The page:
From Slate.com I came across this interesting series which carries on a respectful and quite civil dialogue with William Saletan on religion and sexuality, and New York Times columnist Ross Douthat—whose new book Bad Religion triggered the exchange. Saletan offers a simple and honest explanation of his stand on homosexuality. Saletan is the “godless heathen” in these exchanges (pun intended) while Douthat professes to be a Christian seeking some sort of reconciliation between what he terms Christian orthodoxy and modern sensibilities.
I find it troubling that Douthat coins the term “Christian orthodoxy” which he might be more correct to call simply traditional teachings. Interestingly enough, in Entry #2 Douthat makes an oblique reference to Orthodox Christianity which is differentiated by the capital-O, and rightly claims that Orthodoxy is ancient, going back to the roots of the Christian church. What he is talking about in that instance is the eastern or Greek originated branch of Christianity, what is now generally described as the Eastern Orthodox Churches.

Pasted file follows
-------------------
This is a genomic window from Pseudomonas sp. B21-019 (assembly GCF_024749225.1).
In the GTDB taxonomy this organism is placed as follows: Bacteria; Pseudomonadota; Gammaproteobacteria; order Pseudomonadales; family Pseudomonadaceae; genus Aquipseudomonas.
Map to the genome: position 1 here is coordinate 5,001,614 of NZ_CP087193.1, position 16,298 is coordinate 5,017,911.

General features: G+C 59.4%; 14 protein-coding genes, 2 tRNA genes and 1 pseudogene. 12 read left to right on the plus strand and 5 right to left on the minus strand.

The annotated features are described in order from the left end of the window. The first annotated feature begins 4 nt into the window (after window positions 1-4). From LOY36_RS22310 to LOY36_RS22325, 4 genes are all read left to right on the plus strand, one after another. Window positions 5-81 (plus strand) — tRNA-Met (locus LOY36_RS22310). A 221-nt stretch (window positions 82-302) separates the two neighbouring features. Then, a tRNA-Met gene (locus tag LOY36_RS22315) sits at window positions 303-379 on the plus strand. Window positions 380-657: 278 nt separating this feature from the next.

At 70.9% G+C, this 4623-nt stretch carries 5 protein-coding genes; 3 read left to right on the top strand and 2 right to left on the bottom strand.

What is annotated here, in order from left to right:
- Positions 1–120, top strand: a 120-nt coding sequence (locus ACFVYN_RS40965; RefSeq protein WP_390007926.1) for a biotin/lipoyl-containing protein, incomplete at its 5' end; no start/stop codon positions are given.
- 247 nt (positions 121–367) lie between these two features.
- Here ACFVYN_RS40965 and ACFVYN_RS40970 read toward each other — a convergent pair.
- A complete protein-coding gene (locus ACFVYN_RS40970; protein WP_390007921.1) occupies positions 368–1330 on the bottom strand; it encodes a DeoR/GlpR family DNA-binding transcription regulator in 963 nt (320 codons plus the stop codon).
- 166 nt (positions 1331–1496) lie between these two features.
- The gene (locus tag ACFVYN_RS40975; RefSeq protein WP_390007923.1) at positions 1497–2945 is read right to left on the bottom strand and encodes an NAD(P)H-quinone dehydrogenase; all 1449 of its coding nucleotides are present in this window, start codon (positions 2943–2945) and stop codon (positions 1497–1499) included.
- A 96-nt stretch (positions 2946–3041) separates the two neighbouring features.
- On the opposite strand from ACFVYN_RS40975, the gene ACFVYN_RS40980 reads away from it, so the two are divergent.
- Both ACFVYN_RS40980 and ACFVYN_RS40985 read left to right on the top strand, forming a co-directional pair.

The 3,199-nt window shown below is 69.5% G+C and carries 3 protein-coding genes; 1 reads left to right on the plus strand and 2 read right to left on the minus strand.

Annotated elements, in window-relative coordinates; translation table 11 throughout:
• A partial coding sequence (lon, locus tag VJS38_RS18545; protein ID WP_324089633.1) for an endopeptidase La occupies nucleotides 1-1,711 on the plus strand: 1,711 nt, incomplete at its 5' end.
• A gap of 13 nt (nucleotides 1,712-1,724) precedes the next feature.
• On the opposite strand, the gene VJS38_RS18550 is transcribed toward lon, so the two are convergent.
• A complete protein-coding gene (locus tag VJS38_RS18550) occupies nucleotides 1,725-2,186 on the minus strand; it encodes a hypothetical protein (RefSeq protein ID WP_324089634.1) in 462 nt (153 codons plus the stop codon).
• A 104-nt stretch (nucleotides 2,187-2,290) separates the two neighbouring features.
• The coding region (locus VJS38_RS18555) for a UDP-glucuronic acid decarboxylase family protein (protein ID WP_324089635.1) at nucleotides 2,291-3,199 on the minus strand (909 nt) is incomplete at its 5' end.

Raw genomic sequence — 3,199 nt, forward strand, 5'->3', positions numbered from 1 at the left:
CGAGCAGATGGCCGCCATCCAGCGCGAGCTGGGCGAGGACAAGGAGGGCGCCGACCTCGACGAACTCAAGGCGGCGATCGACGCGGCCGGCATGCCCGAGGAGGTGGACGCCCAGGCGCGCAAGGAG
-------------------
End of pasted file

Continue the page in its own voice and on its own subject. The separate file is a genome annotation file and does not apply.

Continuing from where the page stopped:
Douthat explicitly disassociates Christian conservatism and orthodoxy from fundamentalism. Somewhat shockingly, he suggests that a retreat to a form of orthodoxy may be what it needed to properly reconcile Christianity and homosexuals. Reflecting on this a bit, I think that Douthat has a point because orthodox Christianity in general, and Orthodox Christianity as practiced in the Eastern Christian world does not condemn homosexuals per-se, but only homosexual activity. Orthodoxy in particular dwells quite a bit on man’s fallen nature and our propensity to sin, with God being the only one capable of judging sinners although it teaches believers to recognize and condemn sin while offering love to the fallen. I shall explore this topic more fully in a future essay of my own.
It is worthwhile to read all 10 of these exchanges although I think that Douthat misses the point in that his conclusion that traditional teaching has to change is wrong because Holy tradition and Christian doctrine does not belong to either the homosexuals or to traditionalists. The doctrines and dogmas of Christainity belong to the ages before, now, and forever.